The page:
Twitter CEO Jack Dorsey announced by tweet on Wednesday that the platform will ban all political advertising. Later that same day, Facebook CEO Mark Zuckerberg explained to investors why Facebook would never make such a move during a call to discuss third-quarter earnings. In a jiu jitsu-like battle in which the two have locked horns without ever mentioning each other's names--or even the social media platforms they lead--each has made his argument in the forum of public opinion, leaving those of us who use either or both platforms to make up our own minds.

The short versions of their positions: Zuckerberg says banning political ads would amount to censorship. Dorsey says there's a distinction between censoring a message and not accepting money to promote that message. Dorsey also says that in this era of micro-targeting, political advertising on social media can do and has done a great deal of harm. Zuckerberg hasn't explicitly said so, but Facebook's efforts to remove ads and posts by Russian operatives shows that he knows full well how much damage such ads can do. So does Facebook's new policy forbidding ads that discourage people from voting, despite the company's anti-censorship stance. That came about because in 2016 Russians ran Facebook ads suggesting that people "protest" by either not voting or by voting for the Green Party candidate, and targeted them to African-Americans.

Zuckerberg used part of his earnings discussion with analysts to explain his thinking, in direct response to Dorsey's announcement, even if he didn't mention Twitter or Dorsey by name: "Some people accuse us of allowing the speech because they think that all we care about is making money, and that's wrong," Zuckerberg said. In fact, he added, Facebook projects only half a percent of its advertising revenue will come from political ads in 2020. Instead, the decision comes from his belief that in a democracy, private companies should not censor politicians, he explained. "Ads can be an important part of voice--especially for candidates and advocacy groups the media might not otherwise cover so they can get their message into debates."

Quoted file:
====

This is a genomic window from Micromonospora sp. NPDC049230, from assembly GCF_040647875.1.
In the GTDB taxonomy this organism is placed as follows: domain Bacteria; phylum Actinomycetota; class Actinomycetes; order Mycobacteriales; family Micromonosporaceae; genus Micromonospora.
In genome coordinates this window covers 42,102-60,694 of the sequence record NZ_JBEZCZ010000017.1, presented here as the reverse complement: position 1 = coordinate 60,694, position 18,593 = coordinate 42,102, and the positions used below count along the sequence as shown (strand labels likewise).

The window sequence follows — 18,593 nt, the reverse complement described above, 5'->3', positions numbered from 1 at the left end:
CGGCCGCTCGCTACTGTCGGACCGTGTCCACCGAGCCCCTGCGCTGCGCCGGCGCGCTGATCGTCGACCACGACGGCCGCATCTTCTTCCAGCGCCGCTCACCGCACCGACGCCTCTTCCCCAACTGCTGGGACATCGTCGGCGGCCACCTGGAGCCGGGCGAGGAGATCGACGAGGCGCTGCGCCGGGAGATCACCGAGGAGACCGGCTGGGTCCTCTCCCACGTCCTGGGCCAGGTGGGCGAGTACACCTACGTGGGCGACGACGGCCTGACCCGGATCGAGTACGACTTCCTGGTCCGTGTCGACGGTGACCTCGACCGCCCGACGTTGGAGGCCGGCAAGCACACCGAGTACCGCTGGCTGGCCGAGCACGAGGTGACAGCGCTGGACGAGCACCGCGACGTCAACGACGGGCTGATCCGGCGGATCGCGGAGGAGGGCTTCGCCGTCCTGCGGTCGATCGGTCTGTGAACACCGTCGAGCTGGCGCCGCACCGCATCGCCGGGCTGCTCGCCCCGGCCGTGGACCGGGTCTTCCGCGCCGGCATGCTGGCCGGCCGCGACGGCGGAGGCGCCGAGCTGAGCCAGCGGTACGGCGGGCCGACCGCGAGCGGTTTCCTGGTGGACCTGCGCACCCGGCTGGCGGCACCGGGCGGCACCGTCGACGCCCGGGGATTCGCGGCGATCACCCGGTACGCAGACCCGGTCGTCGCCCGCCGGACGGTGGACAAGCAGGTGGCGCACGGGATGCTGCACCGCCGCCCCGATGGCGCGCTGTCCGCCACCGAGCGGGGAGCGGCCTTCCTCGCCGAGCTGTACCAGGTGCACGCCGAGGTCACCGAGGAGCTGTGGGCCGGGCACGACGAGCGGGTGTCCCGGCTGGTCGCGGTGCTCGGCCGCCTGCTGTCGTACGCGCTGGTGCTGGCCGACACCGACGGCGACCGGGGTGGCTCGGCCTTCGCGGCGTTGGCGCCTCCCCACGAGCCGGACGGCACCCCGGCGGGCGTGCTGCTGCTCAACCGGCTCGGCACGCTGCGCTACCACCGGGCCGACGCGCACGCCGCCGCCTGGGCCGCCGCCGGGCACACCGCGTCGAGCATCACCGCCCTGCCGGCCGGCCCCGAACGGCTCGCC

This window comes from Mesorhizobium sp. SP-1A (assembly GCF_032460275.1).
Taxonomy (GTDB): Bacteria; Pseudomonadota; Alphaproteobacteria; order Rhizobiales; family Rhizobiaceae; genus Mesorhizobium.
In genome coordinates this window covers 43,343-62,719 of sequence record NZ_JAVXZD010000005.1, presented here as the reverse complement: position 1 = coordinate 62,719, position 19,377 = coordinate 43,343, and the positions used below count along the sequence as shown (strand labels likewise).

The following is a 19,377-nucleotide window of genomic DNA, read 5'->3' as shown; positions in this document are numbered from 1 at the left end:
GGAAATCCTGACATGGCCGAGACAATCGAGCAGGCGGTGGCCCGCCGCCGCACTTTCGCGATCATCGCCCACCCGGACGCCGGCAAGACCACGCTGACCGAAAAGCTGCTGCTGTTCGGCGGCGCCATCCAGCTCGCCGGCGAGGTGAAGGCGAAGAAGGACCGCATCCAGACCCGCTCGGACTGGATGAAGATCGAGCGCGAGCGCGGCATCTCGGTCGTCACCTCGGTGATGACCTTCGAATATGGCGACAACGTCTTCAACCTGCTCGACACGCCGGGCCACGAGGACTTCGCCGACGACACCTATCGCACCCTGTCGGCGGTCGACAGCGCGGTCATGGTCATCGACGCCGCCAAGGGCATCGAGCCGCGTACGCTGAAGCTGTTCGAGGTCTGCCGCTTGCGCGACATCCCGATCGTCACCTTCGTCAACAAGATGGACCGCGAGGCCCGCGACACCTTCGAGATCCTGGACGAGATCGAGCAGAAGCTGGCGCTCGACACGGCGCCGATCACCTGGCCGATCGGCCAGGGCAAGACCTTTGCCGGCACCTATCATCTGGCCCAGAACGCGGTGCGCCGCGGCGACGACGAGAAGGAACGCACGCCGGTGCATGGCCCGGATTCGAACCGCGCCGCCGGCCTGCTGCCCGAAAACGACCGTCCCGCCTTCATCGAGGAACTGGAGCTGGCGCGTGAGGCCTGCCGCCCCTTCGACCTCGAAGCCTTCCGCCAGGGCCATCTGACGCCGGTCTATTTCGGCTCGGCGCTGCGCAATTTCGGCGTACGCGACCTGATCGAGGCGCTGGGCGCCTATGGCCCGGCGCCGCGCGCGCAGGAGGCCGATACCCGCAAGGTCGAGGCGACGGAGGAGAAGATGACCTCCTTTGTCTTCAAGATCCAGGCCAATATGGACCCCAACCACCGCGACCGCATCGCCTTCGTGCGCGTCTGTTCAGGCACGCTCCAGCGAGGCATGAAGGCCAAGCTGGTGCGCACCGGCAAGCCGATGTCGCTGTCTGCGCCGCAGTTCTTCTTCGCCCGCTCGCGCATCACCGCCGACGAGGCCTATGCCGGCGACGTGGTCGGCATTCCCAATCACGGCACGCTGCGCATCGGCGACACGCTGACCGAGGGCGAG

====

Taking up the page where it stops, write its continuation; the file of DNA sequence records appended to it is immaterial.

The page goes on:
As for Dorsey, he laid out his argument against allowing political advertising in a lengthy series of carefully crafted tweets. He explained:

"While internet advertising is incredibly powerful and very effective for commercial advertisers, that power brings significant risks to politics, where it can be used to influence votes to affect the lives of millions. Internet political ads present entirely new challenges to civic discourse: machine learning-based optimization of messaging and micro-targeting, unchecked misleading information, and deep fakes. All at increasing velocity, sophistication, and overwhelming scale."

 And then in a fairly direct dig at Zuckerberg and Facebook, he tweeted this:

So far, both the media and the Twittersphere seem to be siding more with Dorsey's approach, perhaps because they're weary of political slur messages or wary of Russian interference in the 2020 election. But one very big detractor was Brad Parscale, campaign manager for Donald Trump's 2020 presidential bid. In a tweet, Parscale called the new rule "a very dumb decision." He speculated that the ban was aimed at silencing his boss, and might be rescinded as soon the 2020 election is over.

Of course, it's likely that neither of these CEOs is motivated purely by sentiments about democracy. By announcing the political ad ban, Dorsey created a lot of goodwill and also distracted everyone from the other recent news about Twitter which is that its revenues and profits both tanked in the third quarter. And Zuckerberg, whose company is currently under investigation by the Federal Trade Commission and possibly also the Justice Department, may not want to do anything that could anger the Trump administration right now.

Which of them is right? I guess it's up to users, and voters, to decide.